I also did some more work on Barthes’s lecture courses, and his occasional use of Benveniste there and in his published writings. I think my notes on this are now a comprehensive survey, though I’m not sure it adds up to more than that. I also spent some time working through Lacan’s limited references to Benveniste. For knowing where to look, I am grateful to Dany Nobus, who particularly alerted me to the useful Index des noms propres et titres d’ouvrages dans l’ensemble des séminaires de Jacques Lacan, by Guy Le Gaufey and others. A couple of the references to Benveniste are in as-yet unpublished seminars, for which there are various unauthorised transcripts online, so it’s good news that the legal problems have been addressed, and the slow publication of the remaining seminars is starting up again. As I’ve previously mentioned, Seminar XIV, La Logique du fantasme was published recently. 

I’ve also worked through Deleuze and Guattari’s use of Dumézil in A Thousand Plateaus, which is interesting though brief, though a bit misleading in its stark oppositions. More useful for its critical approach is Derrida’s engagement with Benveniste, especially in the hospitality and death penalty lectures, and on the question of testimony. Only parts of the testimony material are published so far, so this might be something to revisit when those lectures are published, as I imagine they are the next in the series – or perhaps to consult the manuscripts at IMEC or Irvine.

While in Paris I did some other stuff at the Mitterand site, following up on several references to things which are not easy to find in the UK. Some of these concerned some of the more obscure sources for the story of Paul Pelliot, the publications of Robert Gauthiot and related studies to the early writings of Benveniste. While I’m not sure how much I will do with the discussions of Barthes, Lacan and Derrida’s use on Benveniste, I do think there will be something on the Pelliot, Gauthiot, Meillet and Benveniste connections. I also went back to the Musée Guimet when in Paris, now with a better idea of what I was looking at. Only a little of the material Pelliot brought back is on display, but it was interesting to see at least some of his haul.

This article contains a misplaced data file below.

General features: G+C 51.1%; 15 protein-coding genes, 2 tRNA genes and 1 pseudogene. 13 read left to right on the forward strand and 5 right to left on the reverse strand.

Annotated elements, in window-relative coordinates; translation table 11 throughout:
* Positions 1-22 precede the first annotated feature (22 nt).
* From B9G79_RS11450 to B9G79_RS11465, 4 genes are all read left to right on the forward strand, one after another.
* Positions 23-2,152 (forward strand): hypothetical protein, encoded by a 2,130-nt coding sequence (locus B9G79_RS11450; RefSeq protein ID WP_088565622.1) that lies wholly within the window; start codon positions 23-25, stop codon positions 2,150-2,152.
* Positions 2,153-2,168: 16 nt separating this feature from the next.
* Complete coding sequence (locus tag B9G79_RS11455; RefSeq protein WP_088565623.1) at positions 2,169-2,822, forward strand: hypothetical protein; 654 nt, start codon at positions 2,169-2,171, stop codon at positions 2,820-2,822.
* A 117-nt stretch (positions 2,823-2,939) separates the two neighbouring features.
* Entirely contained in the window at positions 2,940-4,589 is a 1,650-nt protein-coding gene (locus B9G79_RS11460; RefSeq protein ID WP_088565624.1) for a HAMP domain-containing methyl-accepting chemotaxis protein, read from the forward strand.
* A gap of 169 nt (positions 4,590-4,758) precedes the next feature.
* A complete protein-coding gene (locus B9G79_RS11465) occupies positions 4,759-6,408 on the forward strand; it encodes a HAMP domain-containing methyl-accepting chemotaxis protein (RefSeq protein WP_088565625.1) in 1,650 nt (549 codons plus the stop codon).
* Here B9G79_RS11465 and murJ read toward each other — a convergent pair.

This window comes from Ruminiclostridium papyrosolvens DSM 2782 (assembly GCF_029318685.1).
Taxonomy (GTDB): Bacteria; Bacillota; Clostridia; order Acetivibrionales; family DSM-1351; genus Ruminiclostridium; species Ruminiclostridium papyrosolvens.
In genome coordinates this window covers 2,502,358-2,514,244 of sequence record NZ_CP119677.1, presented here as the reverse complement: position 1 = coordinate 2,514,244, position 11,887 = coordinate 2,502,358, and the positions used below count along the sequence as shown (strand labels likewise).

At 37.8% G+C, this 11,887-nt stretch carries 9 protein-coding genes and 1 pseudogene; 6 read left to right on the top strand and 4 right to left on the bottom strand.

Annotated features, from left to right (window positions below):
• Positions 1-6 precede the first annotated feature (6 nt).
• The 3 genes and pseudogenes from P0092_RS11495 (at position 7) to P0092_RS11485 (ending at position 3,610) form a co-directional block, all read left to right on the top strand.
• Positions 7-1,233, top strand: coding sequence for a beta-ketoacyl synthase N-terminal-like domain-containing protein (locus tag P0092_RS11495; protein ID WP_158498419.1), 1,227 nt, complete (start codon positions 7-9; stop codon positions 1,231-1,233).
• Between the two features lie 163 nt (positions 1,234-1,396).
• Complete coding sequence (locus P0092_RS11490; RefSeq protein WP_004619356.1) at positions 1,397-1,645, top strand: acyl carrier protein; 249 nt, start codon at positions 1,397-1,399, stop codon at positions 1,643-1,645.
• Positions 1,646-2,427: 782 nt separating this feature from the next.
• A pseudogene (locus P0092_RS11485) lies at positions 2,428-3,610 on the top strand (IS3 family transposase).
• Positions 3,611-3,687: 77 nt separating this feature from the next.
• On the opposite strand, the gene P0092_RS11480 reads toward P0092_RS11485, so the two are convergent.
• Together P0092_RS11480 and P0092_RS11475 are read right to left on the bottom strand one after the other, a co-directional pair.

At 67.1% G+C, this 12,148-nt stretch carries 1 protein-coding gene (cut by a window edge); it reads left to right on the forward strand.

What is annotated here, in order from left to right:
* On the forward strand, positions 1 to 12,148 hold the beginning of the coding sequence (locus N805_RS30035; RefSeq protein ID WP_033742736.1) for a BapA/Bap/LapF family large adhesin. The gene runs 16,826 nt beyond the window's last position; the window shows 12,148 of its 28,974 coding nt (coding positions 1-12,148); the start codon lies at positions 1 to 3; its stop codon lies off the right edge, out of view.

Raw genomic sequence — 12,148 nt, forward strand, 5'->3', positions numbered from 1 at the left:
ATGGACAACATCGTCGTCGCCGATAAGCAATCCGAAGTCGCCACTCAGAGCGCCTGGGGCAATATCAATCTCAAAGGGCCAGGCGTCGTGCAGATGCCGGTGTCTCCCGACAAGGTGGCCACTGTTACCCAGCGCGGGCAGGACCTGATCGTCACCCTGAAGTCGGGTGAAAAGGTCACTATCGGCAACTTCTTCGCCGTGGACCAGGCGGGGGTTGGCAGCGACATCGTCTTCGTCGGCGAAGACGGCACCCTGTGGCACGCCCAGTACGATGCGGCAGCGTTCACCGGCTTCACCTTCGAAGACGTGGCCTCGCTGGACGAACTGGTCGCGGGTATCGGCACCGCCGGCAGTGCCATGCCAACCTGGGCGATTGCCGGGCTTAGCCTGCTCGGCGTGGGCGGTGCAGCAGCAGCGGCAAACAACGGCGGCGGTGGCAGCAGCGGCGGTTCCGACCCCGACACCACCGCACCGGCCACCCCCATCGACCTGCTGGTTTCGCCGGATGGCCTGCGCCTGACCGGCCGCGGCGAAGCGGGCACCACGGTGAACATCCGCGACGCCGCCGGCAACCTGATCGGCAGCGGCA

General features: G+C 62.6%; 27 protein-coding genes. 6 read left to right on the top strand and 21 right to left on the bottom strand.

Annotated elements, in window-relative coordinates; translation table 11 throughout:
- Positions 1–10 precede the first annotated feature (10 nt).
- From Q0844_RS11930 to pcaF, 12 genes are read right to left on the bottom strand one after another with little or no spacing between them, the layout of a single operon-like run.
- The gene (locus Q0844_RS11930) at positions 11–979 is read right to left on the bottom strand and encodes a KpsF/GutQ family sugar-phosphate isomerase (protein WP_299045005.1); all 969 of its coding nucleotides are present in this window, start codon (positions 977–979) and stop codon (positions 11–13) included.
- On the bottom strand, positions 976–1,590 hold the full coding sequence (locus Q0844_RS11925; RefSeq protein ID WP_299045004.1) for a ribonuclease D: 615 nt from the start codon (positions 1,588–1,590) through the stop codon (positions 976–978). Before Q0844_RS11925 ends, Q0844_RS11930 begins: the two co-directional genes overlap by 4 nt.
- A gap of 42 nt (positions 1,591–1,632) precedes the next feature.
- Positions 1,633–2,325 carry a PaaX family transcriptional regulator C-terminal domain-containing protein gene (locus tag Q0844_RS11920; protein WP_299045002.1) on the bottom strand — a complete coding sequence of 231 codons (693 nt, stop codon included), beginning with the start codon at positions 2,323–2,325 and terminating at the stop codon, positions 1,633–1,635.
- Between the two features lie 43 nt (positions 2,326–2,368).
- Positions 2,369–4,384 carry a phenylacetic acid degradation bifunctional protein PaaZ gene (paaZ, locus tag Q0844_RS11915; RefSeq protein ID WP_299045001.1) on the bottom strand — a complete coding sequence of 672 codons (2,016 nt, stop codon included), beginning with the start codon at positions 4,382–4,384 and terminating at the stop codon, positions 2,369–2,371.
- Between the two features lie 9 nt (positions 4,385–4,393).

Salle Pelliot, Musée national des arts asiatiques Guimet

Shortly after I got home, I had the good news of the acceptance of a piece I wrote over the summer on “Foucault and Dumézil on Antiquity”. The minor revisions are now done, and the piece is in production with Journal of the History of Ideas. Since initially finishing that piece in September, along with a couple of other pieces still out to review, it’s been good to take a bit of distance from Foucault, after his work being the focus of my research for most of the last decade. But before Christmas I did write a review of Elisabetta Basso’s excellent Young Foucault: The Lille manuscripts on psychopathology, phenomenology, and anthropology, 1952–1955, translated by Marie Satya McDonough (Columbia University Press, 2022) in The Journal of the History of the Behavioral Sciences. The review is unfortunately behind a paywall, so I posted some key excerpts on this blog, and I’m happy to share the full review if you email me. I have agreed to write a chapter on “Foucault and structuralism” for a major collection, but that’s not due for eighteen months so I have plenty of time to think about that. I think these are likely to be the last pieces on Foucault for a while.

Previous updates on this project can be found here, along with links to some research resources and forthcoming publications, including the reedition of Dumézil’s Mitra-Varuna. There is a lot more about the Foucault work here. The final volume, The Archaeology of Foucault, is now out in the UK, with the rest of the world to follow shortly.

This entry was posted in Emile Benveniste, Felix Guattari, Georges Dumézil, Gilles Deleuze, Jacques Derrida, Jacques Lacan, Michel Foucault, Roland Barthes, The Archaeology of Foucault. Bookmark the permalink.